07 October 2009

Worker Co-operative Survey Results

This year we asked worker co-operatives to fill in a few more questions in their annual return, to help us better understand the sector. Below is a summary from the 99 who returned their survey, Thank you!

These results only cover co-operatives that are live and trading. Roughly 25% returned the survey and some only partially completed, please view the results in this context. I hope you find this information interesting and reflect on how you are similar (or different) from other co operatives.

This first chart looks at all live worker co-operative records, we have 3 live co operatives dating back before the 70’s but these have not been included in this chart. IPS’s were the traditional legal form for co operatives, and most early worker co operatives registered as IPS’s. However this model was seen as cumbersome (needed 7 members to start) and quite expensive.

During the 80’s, the number of worker co operatives rapidly increased. ICOM and Co operative Development Bodies developed Company models that were predominately limited by guarantee, to reflect the interest in common ownership and to be more flexible (only needed 3 members).

With the introduction of new legal forms worker co-operatives have taken advantage of these; with at least 4 Community Interest Companies and a number of Limited Liability Partnerships being registered in the last few years.

This second chart focuses on the survey results and the different ownership structures; older worker co operatives tended to prefer common ownership (where the assets are held in common and not withdrawable). During the 00’s there has been a growing trend of “jointly” owned co operatives where members have an individual stake in the co-operative.

Others refer to assets held in trusts commonly used by John Lewis Partnership and Scott Bader for example.

Looking at Governance structure; 25 of the 27 “Collectives” (all members are directors) had 20 or less members. For co-operatives with a “representational” structure (directors elected from membership) there was no clear pattern with co-operatives as low as 4 members choosing this option.

Looking at Management structure; co operatives with a flat structure all had 10 or fewer members (with one exception). As co-operatives grow they tend to develop a sector or team based structure with 9 of the 13 co operatives having more than 30 members with the remaining 4 between
6 -11 members. As might be expected conventional management structures could be found at all levels of membership.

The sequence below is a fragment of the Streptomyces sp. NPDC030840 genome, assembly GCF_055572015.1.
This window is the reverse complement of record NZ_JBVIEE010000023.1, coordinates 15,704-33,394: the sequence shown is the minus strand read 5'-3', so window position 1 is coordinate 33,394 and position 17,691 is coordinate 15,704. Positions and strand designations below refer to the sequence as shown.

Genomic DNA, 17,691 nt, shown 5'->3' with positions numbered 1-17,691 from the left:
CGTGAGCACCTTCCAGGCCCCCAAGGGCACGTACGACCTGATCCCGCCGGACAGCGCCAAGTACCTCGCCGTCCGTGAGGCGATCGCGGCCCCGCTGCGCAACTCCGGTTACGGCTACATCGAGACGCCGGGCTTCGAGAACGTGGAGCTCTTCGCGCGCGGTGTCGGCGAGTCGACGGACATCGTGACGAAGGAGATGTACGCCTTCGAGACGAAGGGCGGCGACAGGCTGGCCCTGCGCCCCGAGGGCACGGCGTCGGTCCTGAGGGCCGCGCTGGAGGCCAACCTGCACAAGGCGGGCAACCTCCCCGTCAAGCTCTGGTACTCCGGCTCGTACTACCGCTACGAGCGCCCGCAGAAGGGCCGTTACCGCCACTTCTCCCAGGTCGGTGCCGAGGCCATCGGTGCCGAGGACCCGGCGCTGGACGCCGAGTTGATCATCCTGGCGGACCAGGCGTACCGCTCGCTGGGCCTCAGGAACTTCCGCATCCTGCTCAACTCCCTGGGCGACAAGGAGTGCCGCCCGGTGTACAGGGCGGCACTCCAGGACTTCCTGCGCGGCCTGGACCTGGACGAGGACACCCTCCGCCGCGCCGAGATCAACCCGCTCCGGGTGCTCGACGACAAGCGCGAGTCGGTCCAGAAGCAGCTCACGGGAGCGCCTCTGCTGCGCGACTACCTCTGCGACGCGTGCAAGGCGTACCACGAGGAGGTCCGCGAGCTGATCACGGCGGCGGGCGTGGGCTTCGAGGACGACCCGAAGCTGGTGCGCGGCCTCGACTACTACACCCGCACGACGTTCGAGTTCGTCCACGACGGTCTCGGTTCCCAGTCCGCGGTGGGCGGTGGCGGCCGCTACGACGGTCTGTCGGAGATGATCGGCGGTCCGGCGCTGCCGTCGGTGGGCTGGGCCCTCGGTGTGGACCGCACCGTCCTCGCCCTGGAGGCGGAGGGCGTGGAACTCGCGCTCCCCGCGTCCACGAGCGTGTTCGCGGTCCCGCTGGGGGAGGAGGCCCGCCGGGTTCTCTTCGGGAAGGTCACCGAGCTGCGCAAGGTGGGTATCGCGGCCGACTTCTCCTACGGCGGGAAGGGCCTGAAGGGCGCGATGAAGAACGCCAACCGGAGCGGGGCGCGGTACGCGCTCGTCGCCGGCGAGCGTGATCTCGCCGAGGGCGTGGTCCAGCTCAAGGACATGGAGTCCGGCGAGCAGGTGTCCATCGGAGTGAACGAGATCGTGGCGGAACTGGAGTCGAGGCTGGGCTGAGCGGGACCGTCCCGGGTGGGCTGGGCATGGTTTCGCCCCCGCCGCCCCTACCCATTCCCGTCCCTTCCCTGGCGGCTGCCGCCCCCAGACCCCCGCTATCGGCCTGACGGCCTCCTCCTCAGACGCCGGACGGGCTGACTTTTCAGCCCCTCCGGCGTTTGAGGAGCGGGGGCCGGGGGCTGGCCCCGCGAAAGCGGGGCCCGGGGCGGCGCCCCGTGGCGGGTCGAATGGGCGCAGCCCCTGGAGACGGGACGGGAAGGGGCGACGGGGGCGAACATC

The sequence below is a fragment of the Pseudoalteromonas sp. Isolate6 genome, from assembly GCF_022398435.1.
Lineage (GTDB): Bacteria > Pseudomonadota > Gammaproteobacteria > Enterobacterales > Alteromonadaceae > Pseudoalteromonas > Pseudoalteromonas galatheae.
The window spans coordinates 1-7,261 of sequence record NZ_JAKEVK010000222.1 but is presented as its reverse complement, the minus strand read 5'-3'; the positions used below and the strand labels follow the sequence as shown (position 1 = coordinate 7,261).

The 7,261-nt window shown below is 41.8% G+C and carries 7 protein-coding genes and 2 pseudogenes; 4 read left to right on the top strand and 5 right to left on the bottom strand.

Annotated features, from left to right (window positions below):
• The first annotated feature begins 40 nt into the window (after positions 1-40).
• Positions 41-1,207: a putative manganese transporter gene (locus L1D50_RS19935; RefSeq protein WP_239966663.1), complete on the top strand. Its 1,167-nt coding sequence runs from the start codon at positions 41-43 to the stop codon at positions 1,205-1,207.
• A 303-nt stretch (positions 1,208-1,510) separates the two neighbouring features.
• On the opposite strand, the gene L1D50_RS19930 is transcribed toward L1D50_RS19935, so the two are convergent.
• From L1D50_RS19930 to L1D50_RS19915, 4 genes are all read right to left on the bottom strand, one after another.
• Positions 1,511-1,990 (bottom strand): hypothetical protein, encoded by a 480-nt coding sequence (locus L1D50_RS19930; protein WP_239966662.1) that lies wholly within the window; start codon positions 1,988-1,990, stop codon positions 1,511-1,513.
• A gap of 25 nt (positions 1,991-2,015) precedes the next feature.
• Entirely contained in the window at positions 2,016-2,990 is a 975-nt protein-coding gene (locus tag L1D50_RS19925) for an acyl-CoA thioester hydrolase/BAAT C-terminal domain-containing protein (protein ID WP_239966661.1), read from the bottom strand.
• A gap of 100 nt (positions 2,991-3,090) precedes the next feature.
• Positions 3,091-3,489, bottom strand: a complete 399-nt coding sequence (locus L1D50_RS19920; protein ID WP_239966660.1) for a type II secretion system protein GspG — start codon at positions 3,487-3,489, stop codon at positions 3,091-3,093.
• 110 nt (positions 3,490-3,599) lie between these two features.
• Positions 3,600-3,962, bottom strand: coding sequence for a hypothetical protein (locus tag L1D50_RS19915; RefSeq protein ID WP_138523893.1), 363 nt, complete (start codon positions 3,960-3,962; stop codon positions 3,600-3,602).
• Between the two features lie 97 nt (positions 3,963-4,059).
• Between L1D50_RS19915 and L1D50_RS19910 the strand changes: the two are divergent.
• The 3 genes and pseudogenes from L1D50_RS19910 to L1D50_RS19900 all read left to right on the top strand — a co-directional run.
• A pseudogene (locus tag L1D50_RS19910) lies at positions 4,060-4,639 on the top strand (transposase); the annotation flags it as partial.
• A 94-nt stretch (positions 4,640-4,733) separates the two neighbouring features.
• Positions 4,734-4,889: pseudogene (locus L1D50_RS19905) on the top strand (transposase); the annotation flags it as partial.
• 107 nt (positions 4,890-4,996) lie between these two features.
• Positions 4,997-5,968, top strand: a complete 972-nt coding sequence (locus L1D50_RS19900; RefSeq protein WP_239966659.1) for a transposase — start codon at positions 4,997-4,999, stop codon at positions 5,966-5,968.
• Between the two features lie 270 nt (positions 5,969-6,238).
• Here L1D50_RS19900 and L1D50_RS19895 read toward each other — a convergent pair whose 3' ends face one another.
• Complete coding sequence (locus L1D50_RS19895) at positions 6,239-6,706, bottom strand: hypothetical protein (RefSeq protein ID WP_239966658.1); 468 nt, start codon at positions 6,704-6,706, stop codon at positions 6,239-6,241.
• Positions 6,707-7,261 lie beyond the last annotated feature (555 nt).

This chart looks in more detail at employees within worker co-operatives. As might be expected there is a higher ratio of women than men being employed part-time compared to fulltime and with roughly 4% of the employees from a Black or Minority Ethnic background.

Pay Structure (more than one answer could be chosen) Out of 99 responses
Members start on the same hourly rate irrespective of their role = 48
Members with longer service are paid more = 12
Members with more responsibility paid more = 31
Members pay based in part on individual performance = 9
Members pay based on need (member withdraws what they need) =1
The majority of members on a higher than industry average = 17
Profits are distributed as a bonus or dividend to members = 35
Members have individual investments that can be withdrawn = 10
Maximum differential in pay (highest can’t be paid ?x the lowest paid) = 6

This final chart gives a break down of worker co operatives by sector (where known). Worker co operatives set up in the 70’s tended to be manufacturing or retail based businesses; this has broadened out over the years, with more worker co-operatives starting in the creative and professional services sectors.

Worker co-operatives vary from 2 to 120 members, with a variety of different governance, management and pay structures, operating throughout the economy. They all however share something in common; their values such as: self-help, democracy, equality, honesty, openness and social responsibility.

We will start sending out next year’s survey at the end of the year. If you were not one of the 99 who returned your survey; please remember to fill this in when you receive your audited accounts for 2009. This information particularly turnover, member/employee figures helps us shout about the size of the sector and campaign on issues affecting our co-operatives.

If you would like to see us include different questions in next year’s survey or are a research interested in more in-depth information, please get in touch.

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